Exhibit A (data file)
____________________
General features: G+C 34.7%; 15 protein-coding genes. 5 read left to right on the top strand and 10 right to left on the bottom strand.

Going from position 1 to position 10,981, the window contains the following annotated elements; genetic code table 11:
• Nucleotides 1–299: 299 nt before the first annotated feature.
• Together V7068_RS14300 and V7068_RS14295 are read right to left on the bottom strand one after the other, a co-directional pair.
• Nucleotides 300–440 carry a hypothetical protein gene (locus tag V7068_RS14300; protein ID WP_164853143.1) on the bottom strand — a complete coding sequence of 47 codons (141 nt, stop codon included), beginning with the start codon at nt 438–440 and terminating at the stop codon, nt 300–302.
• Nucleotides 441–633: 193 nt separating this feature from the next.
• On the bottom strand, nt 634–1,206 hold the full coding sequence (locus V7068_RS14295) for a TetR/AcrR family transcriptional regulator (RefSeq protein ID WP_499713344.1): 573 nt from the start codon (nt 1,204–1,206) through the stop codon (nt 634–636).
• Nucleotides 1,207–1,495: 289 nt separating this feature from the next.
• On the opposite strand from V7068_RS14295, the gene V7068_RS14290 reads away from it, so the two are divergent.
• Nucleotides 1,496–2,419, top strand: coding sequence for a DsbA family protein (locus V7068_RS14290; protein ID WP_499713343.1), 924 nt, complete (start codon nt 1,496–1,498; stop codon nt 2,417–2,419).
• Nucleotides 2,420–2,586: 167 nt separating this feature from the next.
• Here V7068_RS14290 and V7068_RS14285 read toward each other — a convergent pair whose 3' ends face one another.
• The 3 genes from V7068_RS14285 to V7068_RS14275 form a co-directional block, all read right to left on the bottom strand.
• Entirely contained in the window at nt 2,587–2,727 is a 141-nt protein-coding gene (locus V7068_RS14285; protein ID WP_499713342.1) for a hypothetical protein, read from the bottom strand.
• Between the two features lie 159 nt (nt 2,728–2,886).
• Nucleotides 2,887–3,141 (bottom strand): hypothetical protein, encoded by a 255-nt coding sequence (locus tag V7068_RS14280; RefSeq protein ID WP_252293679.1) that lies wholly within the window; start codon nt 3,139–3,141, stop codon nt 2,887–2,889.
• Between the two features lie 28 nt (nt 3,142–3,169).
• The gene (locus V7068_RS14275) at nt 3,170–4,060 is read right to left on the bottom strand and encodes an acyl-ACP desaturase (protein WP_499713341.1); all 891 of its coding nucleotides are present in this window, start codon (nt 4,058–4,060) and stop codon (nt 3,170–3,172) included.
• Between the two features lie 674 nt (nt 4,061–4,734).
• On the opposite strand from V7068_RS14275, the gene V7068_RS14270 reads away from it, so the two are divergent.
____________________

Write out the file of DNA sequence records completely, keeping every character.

General features: G+C 34.7%; 15 protein-coding genes. 5 read left to right on the top strand and 10 right to left on the bottom strand.

Going from position 1 to position 10,981, the window contains the following annotated elements; genetic code table 11:
• Nucleotides 1–299: 299 nt before the first annotated feature.
• Together V7068_RS14300 and V7068_RS14295 are read right to left on the bottom strand one after the other, a co-directional pair.
• Nucleotides 300–440 carry a hypothetical protein gene (locus tag V7068_RS14300; protein ID WP_164853143.1) on the bottom strand — a complete coding sequence of 47 codons (141 nt, stop codon included), beginning with the start codon at nt 438–440 and terminating at the stop codon, nt 300–302.
• Nucleotides 441–633: 193 nt separating this feature from the next.
• On the bottom strand, nt 634–1,206 hold the full coding sequence (locus V7068_RS14295) for a TetR/AcrR family transcriptional regulator (RefSeq protein ID WP_499713344.1): 573 nt from the start codon (nt 1,204–1,206) through the stop codon (nt 634–636).
• Nucleotides 1,207–1,495: 289 nt separating this feature from the next.
• On the opposite strand from V7068_RS14295, the gene V7068_RS14290 reads away from it, so the two are divergent.
• Nucleotides 1,496–2,419, top strand: coding sequence for a DsbA family protein (locus V7068_RS14290; protein ID WP_499713343.1), 924 nt, complete (start codon nt 1,496–1,498; stop codon nt 2,417–2,419).
• Nucleotides 2,420–2,586: 167 nt separating this feature from the next.
• Here V7068_RS14290 and V7068_RS14285 read toward each other — a convergent pair whose 3' ends face one another.
• The 3 genes from V7068_RS14285 to V7068_RS14275 form a co-directional block, all read right to left on the bottom strand.
• Entirely contained in the window at nt 2,587–2,727 is a 141-nt protein-coding gene (locus V7068_RS14285; protein ID WP_499713342.1) for a hypothetical protein, read from the bottom strand.
• Between the two features lie 159 nt (nt 2,728–2,886).
• Nucleotides 2,887–3,141 (bottom strand): hypothetical protein, encoded by a 255-nt coding sequence (locus tag V7068_RS14280; RefSeq protein ID WP_252293679.1) that lies wholly within the window; start codon nt 3,139–3,141, stop codon nt 2,887–2,889.
• Between the two features lie 28 nt (nt 3,142–3,169).
• The gene (locus V7068_RS14275) at nt 3,170–4,060 is read right to left on the bottom strand and encodes an acyl-ACP desaturase (protein WP_499713341.1); all 891 of its coding nucleotides are present in this window, start codon (nt 4,058–4,060) and stop codon (nt 3,170–3,172) included.
• Between the two features lie 674 nt (nt 4,061–4,734).
• On the opposite strand from V7068_RS14275, the gene V7068_RS14270 reads away from it, so the two are divergent.